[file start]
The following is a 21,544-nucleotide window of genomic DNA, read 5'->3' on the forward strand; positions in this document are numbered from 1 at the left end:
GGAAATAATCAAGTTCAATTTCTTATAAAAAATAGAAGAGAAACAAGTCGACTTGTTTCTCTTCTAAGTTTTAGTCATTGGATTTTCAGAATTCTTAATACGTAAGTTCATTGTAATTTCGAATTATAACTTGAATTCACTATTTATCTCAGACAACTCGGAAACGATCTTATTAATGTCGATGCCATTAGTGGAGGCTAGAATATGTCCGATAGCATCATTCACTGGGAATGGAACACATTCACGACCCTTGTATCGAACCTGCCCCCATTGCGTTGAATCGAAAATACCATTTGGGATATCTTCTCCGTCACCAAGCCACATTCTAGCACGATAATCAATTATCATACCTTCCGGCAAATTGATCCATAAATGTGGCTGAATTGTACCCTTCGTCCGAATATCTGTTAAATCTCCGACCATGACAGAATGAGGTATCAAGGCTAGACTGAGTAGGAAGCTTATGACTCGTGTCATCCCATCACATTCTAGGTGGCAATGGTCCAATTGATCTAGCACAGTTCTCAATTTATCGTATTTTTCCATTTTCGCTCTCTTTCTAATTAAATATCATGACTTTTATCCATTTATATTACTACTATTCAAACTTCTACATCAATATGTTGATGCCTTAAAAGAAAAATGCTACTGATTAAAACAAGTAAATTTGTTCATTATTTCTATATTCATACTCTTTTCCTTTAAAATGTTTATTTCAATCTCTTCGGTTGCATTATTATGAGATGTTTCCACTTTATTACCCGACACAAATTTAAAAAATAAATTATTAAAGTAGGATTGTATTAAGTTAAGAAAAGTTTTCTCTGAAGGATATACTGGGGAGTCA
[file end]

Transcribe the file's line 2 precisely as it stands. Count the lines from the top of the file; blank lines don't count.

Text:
GGAAATAATCAAGTTCAATTTCTTATAAAAAATAGAAGAGAAACAAGTCGACTTGTTTCTCTTCTAAGTTTTAGTCATTGGATTTTCAGAATTCTTAATACGTAAGTTCATTGTAATTTCGAATTATAACTTGAATTCACTATTTATCTCAGACAACTCGGAAACGATCTTATTAATGTCGATGCCATTAGTGGAGGCTAGAATATGTCCGATAGCATCATTCACTGGGAATGGAACACATTCACGACCCTTGTATCGAACCTGCCCCCATTGCGTTGAATCGAAAATACCATTTGGGATATCTTCTCCGTCACCAAGCCACATTCTAGCACGATAATCAATTATCATACCTTCCGGCAAATTGATCCATAAATGTGGCTGAATTGTACCCTTCGTCCGAATATCTGTTAAATCTCCGACCATGACAGAATGAGGTATCAAGGCTAGACTGAGTAGGAAGCTTATGACTCGTGTCATCCCATCACATTCTAGGTGGCAATGGTCCAATTGATCTAGCACAGTTCTCAATTTATCGTATTTTTCCATTTTCGCTCTCTTTCTAATTAAATATCATGACTTTTATCCATTTATATTACTACTATTCAAACTTCTACATCAATATGTTGATGCCTTAAAAGAAAAATGCTACTGATTAAAACAAGTAAATTTGTTCATTATTTCTATATTCATACTCTTTTCCTTTAAAATGTTTATTTCAATCTCTTCGGTTGCATTATTATGAGATGTTTCCACTTTATTACCCGACACAAATTTAAAAAATAAATTATTAAAGTAGGATTGTATTAAGTTAAGAAAAGTTTTCTCTGAAGGATATACTGGGGAGTCA